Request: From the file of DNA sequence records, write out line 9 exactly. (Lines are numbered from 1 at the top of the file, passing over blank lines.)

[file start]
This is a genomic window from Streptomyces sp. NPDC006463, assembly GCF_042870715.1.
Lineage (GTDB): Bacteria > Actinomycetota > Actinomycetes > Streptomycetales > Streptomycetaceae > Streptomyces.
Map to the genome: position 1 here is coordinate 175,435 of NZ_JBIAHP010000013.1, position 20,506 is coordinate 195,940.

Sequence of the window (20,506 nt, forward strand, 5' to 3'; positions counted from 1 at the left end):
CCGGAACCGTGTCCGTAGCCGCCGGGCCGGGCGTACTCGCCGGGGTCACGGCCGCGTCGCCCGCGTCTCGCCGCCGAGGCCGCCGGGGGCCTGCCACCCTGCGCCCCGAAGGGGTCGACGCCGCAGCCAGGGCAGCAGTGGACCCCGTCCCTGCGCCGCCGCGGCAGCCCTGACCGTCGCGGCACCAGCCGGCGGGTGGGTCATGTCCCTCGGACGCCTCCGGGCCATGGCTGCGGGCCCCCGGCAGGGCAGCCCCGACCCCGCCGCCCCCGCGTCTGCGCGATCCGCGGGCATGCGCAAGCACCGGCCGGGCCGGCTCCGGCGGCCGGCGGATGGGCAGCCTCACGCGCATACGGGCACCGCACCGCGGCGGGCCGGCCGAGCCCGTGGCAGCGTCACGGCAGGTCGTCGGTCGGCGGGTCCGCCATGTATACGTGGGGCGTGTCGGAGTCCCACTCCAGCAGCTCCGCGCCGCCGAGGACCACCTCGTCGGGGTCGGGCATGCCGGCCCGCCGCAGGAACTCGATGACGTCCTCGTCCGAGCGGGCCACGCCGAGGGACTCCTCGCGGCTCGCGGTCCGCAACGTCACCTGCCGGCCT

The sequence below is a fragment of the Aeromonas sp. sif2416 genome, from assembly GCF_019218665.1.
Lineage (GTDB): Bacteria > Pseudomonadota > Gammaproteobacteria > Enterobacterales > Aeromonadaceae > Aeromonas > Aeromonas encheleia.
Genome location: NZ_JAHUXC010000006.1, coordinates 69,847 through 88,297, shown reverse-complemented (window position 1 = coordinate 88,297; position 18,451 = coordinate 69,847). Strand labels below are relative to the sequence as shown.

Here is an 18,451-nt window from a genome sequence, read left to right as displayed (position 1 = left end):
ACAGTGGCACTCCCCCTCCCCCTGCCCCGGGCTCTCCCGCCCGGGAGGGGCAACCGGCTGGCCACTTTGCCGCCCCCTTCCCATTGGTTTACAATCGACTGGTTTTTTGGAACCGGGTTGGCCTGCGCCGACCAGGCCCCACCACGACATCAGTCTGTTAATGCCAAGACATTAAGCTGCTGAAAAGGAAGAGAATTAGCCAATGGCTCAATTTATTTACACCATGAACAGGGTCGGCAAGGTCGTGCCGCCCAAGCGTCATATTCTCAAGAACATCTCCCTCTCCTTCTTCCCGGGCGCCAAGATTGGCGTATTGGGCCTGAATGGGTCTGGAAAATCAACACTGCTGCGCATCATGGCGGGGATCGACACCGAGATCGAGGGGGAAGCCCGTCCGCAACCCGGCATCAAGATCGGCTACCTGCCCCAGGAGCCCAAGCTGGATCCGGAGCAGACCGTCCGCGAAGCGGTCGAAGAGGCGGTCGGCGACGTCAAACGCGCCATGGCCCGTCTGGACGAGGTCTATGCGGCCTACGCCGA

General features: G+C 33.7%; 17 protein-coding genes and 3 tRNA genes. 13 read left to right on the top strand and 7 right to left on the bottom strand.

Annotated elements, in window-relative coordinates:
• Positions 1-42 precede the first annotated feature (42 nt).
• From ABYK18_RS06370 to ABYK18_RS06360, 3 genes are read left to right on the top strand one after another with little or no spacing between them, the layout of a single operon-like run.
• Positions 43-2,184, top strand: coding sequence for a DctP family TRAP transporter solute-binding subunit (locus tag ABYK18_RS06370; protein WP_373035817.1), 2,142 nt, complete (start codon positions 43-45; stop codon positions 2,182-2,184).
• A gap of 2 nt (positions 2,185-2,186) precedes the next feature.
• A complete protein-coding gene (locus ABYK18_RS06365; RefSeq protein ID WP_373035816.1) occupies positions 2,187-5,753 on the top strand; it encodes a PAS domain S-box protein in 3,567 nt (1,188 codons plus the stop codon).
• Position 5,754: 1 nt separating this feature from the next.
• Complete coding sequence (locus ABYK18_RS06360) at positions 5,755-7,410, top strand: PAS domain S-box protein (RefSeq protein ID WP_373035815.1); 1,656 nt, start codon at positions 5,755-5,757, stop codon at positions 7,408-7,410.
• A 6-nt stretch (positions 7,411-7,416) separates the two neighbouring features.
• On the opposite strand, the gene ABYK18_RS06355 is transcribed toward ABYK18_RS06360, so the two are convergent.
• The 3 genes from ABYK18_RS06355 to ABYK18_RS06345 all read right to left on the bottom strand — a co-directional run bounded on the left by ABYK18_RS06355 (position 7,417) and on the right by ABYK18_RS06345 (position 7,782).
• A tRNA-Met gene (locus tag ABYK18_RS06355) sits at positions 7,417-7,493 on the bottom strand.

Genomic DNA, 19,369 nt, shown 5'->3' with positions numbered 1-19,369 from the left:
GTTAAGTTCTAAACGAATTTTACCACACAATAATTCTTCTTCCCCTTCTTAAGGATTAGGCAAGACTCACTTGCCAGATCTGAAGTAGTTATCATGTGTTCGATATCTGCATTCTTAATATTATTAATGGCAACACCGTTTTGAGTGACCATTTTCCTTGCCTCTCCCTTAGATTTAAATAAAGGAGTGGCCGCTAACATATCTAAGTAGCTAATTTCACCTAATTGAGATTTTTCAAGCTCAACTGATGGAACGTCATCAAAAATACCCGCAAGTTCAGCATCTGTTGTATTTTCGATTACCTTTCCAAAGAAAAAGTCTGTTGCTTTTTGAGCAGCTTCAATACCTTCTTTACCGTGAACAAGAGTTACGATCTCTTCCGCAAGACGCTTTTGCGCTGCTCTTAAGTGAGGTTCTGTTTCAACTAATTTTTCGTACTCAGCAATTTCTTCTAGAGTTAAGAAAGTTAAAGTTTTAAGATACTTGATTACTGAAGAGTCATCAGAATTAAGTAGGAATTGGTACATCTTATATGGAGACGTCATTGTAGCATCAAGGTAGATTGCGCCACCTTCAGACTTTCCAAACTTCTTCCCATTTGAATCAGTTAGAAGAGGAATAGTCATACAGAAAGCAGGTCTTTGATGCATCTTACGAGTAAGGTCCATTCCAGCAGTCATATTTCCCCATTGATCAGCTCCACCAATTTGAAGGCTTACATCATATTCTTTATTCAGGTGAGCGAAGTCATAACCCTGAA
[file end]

Here is an 18,451-nt window from a genome sequence, read left to right as displayed (position 1 = left end):